My research lies at the intersection of optimization and distributed computing, and targets applications in machine learning and image processing. I design optimization methods for a wide range of platforms. This includes powerful cluster/cloud computing environments for machine learning and computer vision, in addition to resource limited integrated circuits and FPGAs for real-time signal processing. My research takes an integrative approach that jointly considers theory, algorithms, and hardware to build practical, high-performance systems. Before joining the faculty at Maryland, I completed my PhD in Mathematics at UCLA, and was a research scientist at Rice University and Stanford University. I have been the recipient of several awards, including SIAM’s DiPrima Prize, a DARPA Young Faculty Award, and a Sloan Fellowship.


Here are some of my most recent projects. I believe in reproducible research, and I try to develop open-source tools to accompany my research when possible. For a full list of software and projects, see my complete research page.

Are adversarial examples inevitable?

on September 5, 2018

A pattern has emerged in which the majority of adversarial defenses are quickly broken by new attacks. Given the lack of success at generating robust defenses, we are led to ask a fundamental question: Are adversarial attacks inevitable?

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Stacked U-Nets: A simple network for image processing

on June 1, 2018

Stacked U-Nets are simple, easy-to-train neural architecture for image segmentation and other image-to-image regression tasks. SUNets attain state of the art performance and fast inference with very few parameters.

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Attacking Neural Nets with Poison Frogs

on April 11, 2018

Data poisoning is an adversarial attack in which examples are added to the training set of a classifier to manipulate the behavior of the model at test time. We propose a new poisoning attack that is effective on neural nets, and can be executed by an outsider with no control over the training process.

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Visualizing Neural Net Loss Landscapes

on January 5, 2018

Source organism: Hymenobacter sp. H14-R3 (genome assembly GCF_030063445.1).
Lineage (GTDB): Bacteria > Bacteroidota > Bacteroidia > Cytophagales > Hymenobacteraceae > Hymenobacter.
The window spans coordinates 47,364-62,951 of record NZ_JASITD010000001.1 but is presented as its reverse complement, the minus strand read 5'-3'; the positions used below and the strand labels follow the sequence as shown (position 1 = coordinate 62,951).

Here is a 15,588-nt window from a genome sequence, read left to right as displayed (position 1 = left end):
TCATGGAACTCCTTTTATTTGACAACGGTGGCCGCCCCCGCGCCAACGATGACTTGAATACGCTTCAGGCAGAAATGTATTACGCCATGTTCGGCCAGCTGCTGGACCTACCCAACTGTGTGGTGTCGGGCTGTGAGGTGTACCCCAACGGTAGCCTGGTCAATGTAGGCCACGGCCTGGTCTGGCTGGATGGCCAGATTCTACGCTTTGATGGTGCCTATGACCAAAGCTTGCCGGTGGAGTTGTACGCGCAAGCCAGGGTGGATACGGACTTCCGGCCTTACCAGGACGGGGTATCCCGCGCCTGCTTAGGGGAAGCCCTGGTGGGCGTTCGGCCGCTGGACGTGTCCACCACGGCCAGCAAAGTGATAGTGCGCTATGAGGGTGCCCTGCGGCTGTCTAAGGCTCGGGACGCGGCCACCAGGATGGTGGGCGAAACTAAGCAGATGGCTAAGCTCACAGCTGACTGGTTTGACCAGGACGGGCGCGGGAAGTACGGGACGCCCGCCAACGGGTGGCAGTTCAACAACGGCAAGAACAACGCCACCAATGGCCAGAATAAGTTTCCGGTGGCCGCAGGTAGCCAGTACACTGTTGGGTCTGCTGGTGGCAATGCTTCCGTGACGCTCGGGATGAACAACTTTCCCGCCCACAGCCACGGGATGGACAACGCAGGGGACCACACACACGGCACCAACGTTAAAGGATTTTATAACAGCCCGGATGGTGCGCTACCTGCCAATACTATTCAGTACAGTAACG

It is well known that certain neural network architectures produce loss functions that train easier and generalize better, but the reasons for this are not well understood. To understand this better, we explore the structure of neural loss functions using a range of visualization methods.

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Stabilizing GANs with Prediction

on December 11, 2017

Adversarial networks are notoriously hard to train, and simple training methods often collapse. We present a simple modification to the standard training method that increases stability. The method is provably stable for a class of saddle-point problems, and improves performance of numerous GANs.

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PhasePack: A Phase Retrieval Library

on November 20, 2017

PhasePack is a software library that implements a wide range of different phase retrieval algorithms and initialization methods. It can also produce comparisons between algorithms, and comes with empirical datasets for testing on real-world problems.

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Theory of Binary and Low Precision Nets

on November 10, 2017

Neural net parameters can often be compressed down to just one single bit without a significant loss in network performance, yielding a huge reduction in memory footprint and computational workload. We develop a theory of quantized nets, and explain the performance of algorithms for weight quantization.

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PhaseMax: convex phase retrieval

on December 27, 2016

A number of non-convex optimization problems can be convexified by “lifting” strategies. These methods yield convex formulations at the cost of substantially increased dimensionality. PhaseMax is a new type of convex relaxation that does not require lifting; it solves problems in their original low-dimensional parameter space.

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For students

I teach courses in discrete mathematics and optimization.

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My research is made possible by the generous support of the following organizations.